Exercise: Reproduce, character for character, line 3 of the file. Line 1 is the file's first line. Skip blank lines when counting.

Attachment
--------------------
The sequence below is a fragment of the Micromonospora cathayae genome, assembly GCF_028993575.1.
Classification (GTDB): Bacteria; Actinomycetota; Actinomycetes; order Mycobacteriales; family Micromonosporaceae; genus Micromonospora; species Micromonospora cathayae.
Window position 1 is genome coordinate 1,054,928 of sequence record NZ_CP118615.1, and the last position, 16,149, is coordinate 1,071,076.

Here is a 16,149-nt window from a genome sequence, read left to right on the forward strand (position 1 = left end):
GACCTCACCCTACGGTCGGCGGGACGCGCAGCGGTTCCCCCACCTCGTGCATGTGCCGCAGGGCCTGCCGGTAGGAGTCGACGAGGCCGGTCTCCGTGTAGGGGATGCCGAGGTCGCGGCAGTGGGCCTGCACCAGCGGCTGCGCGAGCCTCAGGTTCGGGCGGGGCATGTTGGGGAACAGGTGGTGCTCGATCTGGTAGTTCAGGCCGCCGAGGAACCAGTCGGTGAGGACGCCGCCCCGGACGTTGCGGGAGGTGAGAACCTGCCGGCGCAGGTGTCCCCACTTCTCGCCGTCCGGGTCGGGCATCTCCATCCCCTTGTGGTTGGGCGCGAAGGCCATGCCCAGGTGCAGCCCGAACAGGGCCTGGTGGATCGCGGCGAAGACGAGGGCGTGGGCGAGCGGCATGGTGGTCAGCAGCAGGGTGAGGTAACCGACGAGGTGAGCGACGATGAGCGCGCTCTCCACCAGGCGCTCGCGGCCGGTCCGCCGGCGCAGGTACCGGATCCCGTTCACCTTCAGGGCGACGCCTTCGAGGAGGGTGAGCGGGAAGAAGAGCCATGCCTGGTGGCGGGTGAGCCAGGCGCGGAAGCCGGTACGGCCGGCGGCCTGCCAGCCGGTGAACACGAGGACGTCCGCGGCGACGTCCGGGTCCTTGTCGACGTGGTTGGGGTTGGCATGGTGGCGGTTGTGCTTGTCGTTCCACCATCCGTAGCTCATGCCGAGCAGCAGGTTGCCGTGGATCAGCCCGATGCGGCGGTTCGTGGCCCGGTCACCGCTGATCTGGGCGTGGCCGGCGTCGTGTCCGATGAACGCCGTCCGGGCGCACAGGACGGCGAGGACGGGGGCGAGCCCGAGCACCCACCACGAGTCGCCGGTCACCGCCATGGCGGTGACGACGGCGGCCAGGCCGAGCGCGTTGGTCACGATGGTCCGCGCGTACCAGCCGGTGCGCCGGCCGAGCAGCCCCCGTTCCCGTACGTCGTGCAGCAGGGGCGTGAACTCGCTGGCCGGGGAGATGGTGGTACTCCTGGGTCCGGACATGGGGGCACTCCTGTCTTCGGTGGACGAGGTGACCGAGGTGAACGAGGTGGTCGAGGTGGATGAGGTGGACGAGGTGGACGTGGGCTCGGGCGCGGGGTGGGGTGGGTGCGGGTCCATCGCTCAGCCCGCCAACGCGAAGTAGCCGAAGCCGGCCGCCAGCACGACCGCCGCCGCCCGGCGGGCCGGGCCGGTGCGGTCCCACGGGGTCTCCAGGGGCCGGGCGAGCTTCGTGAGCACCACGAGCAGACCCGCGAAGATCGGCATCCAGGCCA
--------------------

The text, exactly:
Window position 1 is genome coordinate 1,054,928 of sequence record NZ_CP118615.1, and the last position, 16,149, is coordinate 1,071,076.